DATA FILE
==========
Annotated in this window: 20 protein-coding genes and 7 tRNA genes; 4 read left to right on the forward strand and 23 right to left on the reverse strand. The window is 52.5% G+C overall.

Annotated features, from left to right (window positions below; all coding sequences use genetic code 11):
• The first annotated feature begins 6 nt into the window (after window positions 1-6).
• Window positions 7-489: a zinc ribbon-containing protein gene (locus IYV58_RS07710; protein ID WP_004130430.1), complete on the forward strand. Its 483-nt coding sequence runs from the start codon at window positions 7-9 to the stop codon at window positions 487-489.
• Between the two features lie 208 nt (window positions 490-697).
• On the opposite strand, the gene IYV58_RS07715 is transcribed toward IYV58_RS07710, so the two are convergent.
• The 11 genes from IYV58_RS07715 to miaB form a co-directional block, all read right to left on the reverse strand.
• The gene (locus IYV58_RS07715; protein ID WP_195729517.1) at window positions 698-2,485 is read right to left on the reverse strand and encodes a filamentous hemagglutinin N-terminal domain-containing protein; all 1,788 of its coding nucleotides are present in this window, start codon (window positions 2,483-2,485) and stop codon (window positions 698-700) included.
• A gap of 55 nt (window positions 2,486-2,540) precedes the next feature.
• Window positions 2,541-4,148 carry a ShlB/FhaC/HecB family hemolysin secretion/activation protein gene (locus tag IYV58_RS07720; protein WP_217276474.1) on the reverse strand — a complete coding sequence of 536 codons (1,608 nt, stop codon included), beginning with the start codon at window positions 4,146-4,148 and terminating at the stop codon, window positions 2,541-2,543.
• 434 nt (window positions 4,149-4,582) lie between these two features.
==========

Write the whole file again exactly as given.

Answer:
Annotated in this window: 20 protein-coding genes and 7 tRNA genes; 4 read left to right on the forward strand and 23 right to left on the reverse strand. The window is 52.5% G+C overall.

Annotated features, from left to right (window positions below; all coding sequences use genetic code 11):
• The first annotated feature begins 6 nt into the window (after window positions 1-6).
• Window positions 7-489: a zinc ribbon-containing protein gene (locus IYV58_RS07710; protein ID WP_004130430.1), complete on the forward strand. Its 483-nt coding sequence runs from the start codon at window positions 7-9 to the stop codon at window positions 487-489.
• Between the two features lie 208 nt (window positions 490-697).
• On the opposite strand, the gene IYV58_RS07715 is transcribed toward IYV58_RS07710, so the two are convergent.
• The 11 genes from IYV58_RS07715 to miaB form a co-directional block, all read right to left on the reverse strand.
• The gene (locus IYV58_RS07715; protein ID WP_195729517.1) at window positions 698-2,485 is read right to left on the reverse strand and encodes a filamentous hemagglutinin N-terminal domain-containing protein; all 1,788 of its coding nucleotides are present in this window, start codon (window positions 2,483-2,485) and stop codon (window positions 698-700) included.
• A gap of 55 nt (window positions 2,486-2,540) precedes the next feature.
• Window positions 2,541-4,148 carry a ShlB/FhaC/HecB family hemolysin secretion/activation protein gene (locus tag IYV58_RS07720; protein WP_217276474.1) on the reverse strand — a complete coding sequence of 536 codons (1,608 nt, stop codon included), beginning with the start codon at window positions 4,146-4,148 and terminating at the stop codon, window positions 2,541-2,543.
• 434 nt (window positions 4,149-4,582) lie between these two features.